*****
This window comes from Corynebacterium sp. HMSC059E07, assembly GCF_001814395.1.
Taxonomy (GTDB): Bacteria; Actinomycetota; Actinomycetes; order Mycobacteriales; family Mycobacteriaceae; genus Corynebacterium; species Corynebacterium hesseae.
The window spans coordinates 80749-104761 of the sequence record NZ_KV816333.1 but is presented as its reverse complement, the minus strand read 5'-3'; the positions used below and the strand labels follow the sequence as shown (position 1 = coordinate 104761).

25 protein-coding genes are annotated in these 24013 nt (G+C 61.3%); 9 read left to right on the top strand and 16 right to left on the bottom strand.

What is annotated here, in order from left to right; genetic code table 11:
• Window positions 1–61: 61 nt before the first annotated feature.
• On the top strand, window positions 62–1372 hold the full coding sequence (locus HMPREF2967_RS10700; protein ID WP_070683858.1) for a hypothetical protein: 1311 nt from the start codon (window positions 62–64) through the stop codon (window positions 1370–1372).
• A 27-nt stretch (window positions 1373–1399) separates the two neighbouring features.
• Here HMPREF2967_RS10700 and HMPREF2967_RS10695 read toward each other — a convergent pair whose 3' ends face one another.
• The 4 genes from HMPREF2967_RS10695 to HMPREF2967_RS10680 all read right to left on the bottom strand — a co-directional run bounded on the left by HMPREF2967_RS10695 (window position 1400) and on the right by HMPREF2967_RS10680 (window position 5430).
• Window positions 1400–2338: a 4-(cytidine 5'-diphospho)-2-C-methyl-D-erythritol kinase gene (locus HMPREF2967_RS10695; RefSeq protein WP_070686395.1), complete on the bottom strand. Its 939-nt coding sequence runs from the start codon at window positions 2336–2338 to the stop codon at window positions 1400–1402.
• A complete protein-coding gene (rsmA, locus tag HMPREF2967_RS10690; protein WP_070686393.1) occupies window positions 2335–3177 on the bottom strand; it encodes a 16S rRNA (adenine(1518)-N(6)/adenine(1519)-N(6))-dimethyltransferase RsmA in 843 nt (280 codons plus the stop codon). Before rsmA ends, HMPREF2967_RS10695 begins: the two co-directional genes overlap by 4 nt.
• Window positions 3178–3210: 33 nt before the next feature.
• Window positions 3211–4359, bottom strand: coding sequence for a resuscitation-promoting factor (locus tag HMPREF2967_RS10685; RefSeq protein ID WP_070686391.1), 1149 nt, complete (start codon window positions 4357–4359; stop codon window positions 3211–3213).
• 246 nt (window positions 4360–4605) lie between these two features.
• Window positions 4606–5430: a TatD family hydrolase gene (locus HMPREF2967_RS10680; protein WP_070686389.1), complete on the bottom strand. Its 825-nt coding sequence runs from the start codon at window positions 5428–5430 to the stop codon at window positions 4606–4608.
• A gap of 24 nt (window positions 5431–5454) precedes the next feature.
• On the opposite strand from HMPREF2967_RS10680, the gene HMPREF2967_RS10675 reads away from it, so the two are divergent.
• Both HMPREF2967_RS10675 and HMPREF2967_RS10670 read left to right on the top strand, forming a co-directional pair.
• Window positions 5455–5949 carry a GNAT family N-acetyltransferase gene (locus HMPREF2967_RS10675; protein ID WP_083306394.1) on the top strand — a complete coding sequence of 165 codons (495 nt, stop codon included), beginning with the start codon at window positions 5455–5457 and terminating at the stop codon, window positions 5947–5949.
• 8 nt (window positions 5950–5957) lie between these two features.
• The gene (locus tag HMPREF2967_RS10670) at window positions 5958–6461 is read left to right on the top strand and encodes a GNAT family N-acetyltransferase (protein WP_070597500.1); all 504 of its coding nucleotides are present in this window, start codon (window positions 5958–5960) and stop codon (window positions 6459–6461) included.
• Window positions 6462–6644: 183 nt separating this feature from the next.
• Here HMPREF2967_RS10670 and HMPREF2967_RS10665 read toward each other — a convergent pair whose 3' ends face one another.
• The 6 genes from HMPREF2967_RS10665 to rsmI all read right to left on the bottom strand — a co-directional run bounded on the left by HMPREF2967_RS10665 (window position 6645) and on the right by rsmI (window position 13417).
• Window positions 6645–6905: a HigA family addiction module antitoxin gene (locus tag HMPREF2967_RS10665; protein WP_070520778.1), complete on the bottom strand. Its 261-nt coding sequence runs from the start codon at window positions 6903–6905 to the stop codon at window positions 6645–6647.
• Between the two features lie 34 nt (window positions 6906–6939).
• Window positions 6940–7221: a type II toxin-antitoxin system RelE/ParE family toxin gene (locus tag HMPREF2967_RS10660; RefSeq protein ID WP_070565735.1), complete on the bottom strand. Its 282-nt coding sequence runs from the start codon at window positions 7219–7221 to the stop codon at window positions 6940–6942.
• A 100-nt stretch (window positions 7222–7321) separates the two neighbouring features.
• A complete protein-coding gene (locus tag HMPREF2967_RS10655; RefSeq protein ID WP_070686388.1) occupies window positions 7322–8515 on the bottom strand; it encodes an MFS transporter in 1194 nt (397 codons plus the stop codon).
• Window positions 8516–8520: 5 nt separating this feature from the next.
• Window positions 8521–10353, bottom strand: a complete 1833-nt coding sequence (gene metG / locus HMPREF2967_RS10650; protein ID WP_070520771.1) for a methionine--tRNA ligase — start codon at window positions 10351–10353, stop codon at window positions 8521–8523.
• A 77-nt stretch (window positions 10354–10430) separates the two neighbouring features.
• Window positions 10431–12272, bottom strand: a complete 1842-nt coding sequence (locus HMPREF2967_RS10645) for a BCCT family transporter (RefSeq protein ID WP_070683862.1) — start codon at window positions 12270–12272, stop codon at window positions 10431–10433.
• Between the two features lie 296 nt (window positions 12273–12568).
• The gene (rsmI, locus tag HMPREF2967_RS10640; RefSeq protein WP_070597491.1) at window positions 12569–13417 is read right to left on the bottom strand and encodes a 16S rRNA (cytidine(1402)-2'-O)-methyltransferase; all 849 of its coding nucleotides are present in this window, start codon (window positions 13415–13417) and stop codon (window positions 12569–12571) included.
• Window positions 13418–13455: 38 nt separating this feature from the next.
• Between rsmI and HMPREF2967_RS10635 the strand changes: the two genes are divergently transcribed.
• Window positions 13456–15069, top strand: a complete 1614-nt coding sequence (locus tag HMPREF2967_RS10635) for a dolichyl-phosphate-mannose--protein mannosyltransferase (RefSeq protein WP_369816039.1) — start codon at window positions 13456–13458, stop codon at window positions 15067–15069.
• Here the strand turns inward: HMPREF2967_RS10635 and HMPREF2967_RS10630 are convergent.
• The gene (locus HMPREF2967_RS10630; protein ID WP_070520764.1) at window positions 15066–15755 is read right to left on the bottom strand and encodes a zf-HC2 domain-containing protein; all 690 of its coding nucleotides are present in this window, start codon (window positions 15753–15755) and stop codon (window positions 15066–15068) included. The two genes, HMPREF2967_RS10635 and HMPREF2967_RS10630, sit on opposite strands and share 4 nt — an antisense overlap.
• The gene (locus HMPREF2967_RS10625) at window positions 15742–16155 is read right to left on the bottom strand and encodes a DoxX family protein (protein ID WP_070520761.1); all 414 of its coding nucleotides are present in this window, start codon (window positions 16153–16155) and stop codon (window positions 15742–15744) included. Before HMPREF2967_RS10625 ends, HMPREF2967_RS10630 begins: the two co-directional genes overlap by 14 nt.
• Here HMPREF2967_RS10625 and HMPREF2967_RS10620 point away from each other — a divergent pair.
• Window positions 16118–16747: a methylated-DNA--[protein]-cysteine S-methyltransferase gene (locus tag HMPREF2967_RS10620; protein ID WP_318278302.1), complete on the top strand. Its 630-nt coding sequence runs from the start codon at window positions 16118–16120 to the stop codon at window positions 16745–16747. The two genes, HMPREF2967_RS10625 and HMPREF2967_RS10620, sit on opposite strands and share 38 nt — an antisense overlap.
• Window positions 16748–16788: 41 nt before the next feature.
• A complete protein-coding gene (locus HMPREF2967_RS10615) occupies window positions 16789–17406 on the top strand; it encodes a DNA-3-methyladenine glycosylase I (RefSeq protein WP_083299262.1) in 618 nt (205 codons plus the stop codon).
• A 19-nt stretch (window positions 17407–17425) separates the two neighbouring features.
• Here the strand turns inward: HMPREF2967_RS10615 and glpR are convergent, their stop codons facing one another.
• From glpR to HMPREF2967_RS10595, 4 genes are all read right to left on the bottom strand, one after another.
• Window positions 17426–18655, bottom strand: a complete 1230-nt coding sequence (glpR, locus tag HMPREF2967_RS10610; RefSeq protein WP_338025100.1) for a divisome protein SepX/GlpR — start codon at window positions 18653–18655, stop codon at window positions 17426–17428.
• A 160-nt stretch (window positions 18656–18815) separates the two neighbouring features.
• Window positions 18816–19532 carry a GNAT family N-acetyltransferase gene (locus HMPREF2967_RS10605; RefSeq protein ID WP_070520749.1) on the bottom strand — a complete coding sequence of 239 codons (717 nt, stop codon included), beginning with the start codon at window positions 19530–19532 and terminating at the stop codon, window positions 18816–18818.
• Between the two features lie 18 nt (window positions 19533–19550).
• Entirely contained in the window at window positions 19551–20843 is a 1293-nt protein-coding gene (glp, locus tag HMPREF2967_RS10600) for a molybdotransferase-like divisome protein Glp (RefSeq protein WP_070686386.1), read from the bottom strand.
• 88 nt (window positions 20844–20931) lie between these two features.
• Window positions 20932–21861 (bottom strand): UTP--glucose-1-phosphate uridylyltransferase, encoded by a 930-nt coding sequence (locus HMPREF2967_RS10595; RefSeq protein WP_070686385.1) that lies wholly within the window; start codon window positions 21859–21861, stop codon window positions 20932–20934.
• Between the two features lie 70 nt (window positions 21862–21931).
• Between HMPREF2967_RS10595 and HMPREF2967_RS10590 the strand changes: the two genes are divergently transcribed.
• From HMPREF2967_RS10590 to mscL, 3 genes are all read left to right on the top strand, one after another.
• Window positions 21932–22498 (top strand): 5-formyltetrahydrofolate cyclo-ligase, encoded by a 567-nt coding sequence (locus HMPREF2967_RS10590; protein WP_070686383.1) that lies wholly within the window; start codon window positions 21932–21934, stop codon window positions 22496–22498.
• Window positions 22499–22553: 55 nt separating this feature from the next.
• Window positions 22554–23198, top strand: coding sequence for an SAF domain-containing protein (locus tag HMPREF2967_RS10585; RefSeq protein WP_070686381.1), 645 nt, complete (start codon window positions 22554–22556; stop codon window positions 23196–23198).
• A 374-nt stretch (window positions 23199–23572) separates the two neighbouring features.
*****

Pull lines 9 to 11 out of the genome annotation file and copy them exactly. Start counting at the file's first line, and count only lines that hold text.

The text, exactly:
• Here HMPREF2967_RS10700 and HMPREF2967_RS10695 read toward each other — a convergent pair whose 3' ends face one another.
• The 4 genes from HMPREF2967_RS10695 to HMPREF2967_RS10680 all read right to left on the bottom strand — a co-directional run bounded on the left by HMPREF2967_RS10695 (window position 1400) and on the right by HMPREF2967_RS10680 (window position 5430).
• Window positions 1400–2338: a 4-(cytidine 5'-diphospho)-2-C-methyl-D-erythritol kinase gene (locus HMPREF2967_RS10695; RefSeq protein WP_070686395.1), complete on the bottom strand. Its 939-nt coding sequence runs from the start codon at window positions 2336–2338 to the stop codon at window positions 1400–1402.